Amazon just made its earnings conference call today and things are not looking good for the retailer giant. The company reported a staggering third quarter loss of $544 million, compared to last year's loss of $25 million from the same quarter. And the culprit? Both surprisingly and unsurprisingly, it is the Fire Phone that is to blame, at least according to some company reps. The rather eccentric smartphone has apparently cost Amazon a $170 million writedown in addition to supplier commitment costs.
Very few really expected the Amazon Fire Phone to be a phenomenal trailblazer, like say, an iPhone or a Samsung Galaxy, But it's still quite surprising to learn that it performed that terribly in the market. It's not like Amazon is a newborn babe when it comes to mobile devices, granted smartphones are on a slightly different ballpark from tablets and ereaders. And it's not like the device itself is an underdog, sporting your basic set of hardware that make up any high-end smartphone, at least during its launch. So what happened?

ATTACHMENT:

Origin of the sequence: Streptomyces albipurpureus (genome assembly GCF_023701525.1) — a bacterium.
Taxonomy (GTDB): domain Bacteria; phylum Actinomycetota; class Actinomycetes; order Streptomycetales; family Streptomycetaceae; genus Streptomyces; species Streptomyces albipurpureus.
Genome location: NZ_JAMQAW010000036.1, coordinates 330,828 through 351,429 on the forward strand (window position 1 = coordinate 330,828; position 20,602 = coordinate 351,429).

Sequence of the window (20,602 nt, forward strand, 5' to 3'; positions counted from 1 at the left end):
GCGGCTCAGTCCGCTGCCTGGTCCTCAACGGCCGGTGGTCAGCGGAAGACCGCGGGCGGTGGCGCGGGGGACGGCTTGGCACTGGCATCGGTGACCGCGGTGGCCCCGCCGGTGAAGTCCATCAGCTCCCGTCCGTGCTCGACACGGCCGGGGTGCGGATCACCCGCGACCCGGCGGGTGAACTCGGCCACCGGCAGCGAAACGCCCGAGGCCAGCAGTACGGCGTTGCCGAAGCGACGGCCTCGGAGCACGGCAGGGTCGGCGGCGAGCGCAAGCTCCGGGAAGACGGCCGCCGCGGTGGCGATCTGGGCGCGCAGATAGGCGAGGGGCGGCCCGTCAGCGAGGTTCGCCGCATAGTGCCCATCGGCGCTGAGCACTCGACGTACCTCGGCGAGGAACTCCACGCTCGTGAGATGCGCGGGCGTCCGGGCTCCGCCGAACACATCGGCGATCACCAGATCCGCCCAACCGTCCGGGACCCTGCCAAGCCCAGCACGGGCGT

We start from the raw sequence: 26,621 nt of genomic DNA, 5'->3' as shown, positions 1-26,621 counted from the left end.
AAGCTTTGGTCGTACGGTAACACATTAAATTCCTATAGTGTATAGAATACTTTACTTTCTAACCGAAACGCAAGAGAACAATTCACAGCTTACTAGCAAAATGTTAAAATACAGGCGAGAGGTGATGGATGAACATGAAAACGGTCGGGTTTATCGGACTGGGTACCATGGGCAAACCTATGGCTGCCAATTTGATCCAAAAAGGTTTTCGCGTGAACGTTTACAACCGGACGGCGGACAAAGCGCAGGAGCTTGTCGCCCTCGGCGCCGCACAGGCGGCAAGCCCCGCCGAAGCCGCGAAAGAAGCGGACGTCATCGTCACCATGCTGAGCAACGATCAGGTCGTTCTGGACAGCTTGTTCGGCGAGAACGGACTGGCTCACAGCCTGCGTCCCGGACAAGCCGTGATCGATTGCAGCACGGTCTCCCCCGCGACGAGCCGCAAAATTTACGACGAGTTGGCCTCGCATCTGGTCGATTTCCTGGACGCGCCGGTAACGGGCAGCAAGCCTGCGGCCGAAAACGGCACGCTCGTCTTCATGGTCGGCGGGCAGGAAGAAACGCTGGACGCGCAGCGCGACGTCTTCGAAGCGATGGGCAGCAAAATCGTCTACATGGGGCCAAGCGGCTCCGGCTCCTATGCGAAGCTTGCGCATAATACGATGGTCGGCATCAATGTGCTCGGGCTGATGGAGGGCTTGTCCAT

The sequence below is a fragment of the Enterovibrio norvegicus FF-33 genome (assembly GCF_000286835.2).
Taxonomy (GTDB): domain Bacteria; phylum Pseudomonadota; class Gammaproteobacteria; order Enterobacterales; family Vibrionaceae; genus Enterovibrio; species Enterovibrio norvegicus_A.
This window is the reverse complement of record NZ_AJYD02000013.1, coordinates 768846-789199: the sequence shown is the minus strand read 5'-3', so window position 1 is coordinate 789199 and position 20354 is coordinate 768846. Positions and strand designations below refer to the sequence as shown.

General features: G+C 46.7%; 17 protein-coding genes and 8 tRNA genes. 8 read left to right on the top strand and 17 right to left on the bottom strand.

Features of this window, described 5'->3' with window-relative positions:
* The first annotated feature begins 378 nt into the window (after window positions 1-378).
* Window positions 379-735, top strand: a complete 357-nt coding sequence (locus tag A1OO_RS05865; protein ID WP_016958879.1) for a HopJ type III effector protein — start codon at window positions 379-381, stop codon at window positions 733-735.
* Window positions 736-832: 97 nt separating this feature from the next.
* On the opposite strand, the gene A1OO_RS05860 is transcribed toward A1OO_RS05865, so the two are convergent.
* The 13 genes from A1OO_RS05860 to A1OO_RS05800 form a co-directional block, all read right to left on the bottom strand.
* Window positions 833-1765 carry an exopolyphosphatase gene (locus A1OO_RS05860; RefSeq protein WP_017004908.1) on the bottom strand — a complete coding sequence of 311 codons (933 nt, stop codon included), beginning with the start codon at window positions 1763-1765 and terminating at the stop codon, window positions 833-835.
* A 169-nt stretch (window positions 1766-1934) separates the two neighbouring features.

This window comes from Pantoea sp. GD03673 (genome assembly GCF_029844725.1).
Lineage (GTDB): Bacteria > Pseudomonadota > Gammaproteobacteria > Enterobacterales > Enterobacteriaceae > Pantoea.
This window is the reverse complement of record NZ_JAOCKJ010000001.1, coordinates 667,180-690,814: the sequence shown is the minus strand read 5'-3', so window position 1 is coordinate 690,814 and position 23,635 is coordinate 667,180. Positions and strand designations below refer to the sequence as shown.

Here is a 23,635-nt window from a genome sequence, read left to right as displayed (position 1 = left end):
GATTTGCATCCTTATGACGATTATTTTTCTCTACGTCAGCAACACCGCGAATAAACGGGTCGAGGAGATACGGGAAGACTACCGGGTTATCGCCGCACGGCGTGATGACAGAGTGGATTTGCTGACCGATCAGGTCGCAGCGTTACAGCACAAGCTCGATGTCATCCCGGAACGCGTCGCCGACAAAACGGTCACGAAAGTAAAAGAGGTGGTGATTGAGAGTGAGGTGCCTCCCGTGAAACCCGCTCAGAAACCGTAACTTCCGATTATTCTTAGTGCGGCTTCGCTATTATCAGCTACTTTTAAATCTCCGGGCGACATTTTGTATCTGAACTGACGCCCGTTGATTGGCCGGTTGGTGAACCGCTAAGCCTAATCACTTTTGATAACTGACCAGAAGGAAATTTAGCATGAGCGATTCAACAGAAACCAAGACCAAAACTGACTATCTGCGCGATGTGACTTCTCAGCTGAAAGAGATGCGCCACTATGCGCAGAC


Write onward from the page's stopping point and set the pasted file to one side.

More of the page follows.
Many would be quick to pin the blame on the Fire Phone's exclusivity to one and only one carrier. If you're a more established and highly popular smartphone maker, perhaps you can afford to shut out others from your device. But when you're just starting out, getting in bed with only one, even if it's AT&T, might pose some adoption problems that will remain even if you bring down the price to just one US dollar.
But perhaps the biggest problem of the Fire Phone is one of purpose. Amazon's other devices are laser-focused on a particular use case and that is where they perform best. The Fire Phone, not so much. As a smartphone, yes it does good, but so do other models as well. As an reading device, perhaps not so much. The Fire Phone was also billed to be intimately tied to Amazon's other business: selling products. But as much as people love to shop, having a dedicated smartphone just for that may not make much sense. The Fire Phone also has other notable features, especially the Dynamic Perspective, but these are all fancy gimmicks that sugar coat the device's lack of a vision.
Do you own a Fire Phone or have you dreamed of getting one yourself? Any thoughts on this development?